For instance… I’m finally committing to Scrivener, and my first big use of it is to completely revamp my blogging setup by stuffing it into Scrivener and shifting my writing to Markdown — I admit to being the last person in the tech universe to adopt Markdown, but in my own defense, I find it trivially easy to write simple HTML on the fly, so I haven’t really had much incentive. Once this settles down, I’ll explain the what and why (and ironically, this article is not being written by the new workflow because expediency…)

Now, the only reason I’m willing to commit to Scrivener is because I know that there’s an IOS beta and that the long-delayed IOS version of Scrivener coming (soon, I think). Today, my requirements are fairly straightforward: most of my work tools must be cross-platform and cloud-synced. So data needs to either live on Dropbox or ICloud (or I need to trust your syncing service), and there needs to be AT LEAST a good Mac and a good IOS app, and preferably a good web app — because I want to be able to work wherever I am and with the device I’m carrying.

And for my basic tools (office suite, email, calendar, contacts, todo, etc) I think I’m there. the three big areas I’m not there and don’t think I’ll be there any time soon are:

Photography: I’m starting to explore Lightroom on the iPad, but I can’t see my image processing going cross-platform any time soon. I mostly hope I can use Lightroom mobile for things like editing/selection, keywording and metadata. But over the next few years, I’m convinced Adobe will make the digital darkroom capabilities work well anywhere.

Video: final cut pro is mac only. For my needs, I’ll need to explore iMovie on IOS to see how well it’ll serve my needs.

Audio: Logic Pro is mac only. there’s Garageband on both platforms, and new tools like Ferrite and some of the explorations going on out there make me think this’ll be the next one that’ll go fully cross platform, but it needs Apple to solve some technical limits for us about audio channels.

One other thing that I kicked off last week was a volunteer project. I’ve been talking with SFBBO (San Francisco Bay Bird Observatory) about doing some volunteer work, and we got that started. It involves some photograph scanning and organizing to help them update and improve their archives, and while I’ve supported the organization financially for years, it’s nice to finally feel like I can add some sweat equity beyond writing the occasional check. I’ve got some other possible opportunities I’m exploring as well although I’m trying to make sure I don’t simply replace my old work time commitments with other things. I have long felt that I wanted to do more to pay forward, and this is a way I can do that.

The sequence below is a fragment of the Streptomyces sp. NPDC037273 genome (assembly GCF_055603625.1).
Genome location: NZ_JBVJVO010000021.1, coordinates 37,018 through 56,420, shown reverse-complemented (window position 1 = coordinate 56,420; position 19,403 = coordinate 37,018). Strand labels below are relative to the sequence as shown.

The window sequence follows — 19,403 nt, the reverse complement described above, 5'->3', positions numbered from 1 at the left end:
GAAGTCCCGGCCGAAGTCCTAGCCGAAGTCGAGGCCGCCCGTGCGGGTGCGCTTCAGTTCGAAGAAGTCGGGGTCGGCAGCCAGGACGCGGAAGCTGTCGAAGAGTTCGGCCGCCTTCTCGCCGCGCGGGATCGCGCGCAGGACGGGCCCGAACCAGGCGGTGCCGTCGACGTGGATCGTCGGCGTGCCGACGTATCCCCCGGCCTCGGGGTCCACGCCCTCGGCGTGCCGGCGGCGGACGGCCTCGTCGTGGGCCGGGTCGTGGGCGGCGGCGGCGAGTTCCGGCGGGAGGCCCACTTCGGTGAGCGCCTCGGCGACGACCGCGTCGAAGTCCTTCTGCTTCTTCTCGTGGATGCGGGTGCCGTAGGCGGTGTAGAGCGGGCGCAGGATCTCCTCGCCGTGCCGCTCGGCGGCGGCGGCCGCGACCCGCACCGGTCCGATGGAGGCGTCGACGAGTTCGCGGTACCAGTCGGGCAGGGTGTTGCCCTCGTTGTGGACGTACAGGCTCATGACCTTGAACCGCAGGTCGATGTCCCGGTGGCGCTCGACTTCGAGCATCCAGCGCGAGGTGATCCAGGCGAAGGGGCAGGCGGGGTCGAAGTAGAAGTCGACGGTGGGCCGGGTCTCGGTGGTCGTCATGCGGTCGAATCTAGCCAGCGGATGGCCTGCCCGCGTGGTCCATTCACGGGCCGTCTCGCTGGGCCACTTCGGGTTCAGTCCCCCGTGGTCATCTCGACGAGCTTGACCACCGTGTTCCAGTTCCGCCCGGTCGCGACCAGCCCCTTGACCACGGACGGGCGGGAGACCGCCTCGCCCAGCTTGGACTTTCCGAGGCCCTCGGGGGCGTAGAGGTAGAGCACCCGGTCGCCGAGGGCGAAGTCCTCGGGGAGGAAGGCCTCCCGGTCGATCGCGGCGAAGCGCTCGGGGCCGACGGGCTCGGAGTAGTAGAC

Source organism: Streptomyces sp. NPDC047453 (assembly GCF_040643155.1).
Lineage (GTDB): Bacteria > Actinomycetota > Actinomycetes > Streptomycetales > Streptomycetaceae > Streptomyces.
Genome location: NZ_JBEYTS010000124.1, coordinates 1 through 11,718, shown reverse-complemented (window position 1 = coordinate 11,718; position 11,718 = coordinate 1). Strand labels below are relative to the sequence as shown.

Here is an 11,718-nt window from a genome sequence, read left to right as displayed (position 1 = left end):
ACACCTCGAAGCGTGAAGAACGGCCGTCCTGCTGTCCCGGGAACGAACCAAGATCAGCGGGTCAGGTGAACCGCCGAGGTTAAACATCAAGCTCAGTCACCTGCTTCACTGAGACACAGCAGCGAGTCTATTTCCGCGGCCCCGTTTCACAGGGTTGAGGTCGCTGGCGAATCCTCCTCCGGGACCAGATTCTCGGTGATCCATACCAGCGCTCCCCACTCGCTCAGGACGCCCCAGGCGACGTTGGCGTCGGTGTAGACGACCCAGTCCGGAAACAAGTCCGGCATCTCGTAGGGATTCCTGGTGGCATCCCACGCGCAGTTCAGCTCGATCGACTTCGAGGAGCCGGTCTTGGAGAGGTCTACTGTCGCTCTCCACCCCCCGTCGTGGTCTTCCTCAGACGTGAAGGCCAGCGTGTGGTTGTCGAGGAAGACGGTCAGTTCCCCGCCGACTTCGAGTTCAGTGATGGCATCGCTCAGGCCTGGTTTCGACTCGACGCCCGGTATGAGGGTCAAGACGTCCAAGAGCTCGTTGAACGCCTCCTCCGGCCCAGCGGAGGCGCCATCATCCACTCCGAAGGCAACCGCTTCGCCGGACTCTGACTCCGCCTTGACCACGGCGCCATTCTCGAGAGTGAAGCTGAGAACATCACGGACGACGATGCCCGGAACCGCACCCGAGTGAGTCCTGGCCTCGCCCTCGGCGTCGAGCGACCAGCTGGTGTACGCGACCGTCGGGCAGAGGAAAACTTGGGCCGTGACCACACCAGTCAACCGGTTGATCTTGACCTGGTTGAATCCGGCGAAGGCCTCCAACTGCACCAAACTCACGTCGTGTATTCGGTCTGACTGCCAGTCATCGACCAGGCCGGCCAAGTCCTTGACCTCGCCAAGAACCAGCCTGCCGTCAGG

So, this week? is starting out with my sitting in on a Creative Live class taught by Frans Lanting on shooting macro photography, catching up on some of my writing and trying to wrangle these new apps and workflows especially with Scrivener. Once that’s all under control, I’ll write about what my toolbox looks like. I’m also planning a day or two out in the field shooting beacuse I haven’t done very much of that yet and we’re still in the good days of spring before this area settles down into boring summer.

I’ve also mostly settled on my next trip, which right now looks to be mid-June and I’ll be making a run up to Port Angeles and back so I can make stops at Crater Lake, Mt. St. helens, and a couple of wildlife refuges, plus explore around some areas of Olympic National Park. Dates are times are still flexible but I’m thinking the overnight places will be Medford or perhaps Klamath falls, Portland, Port Angeles and Astori, but really, still subject to change. It’s still a few weeks away..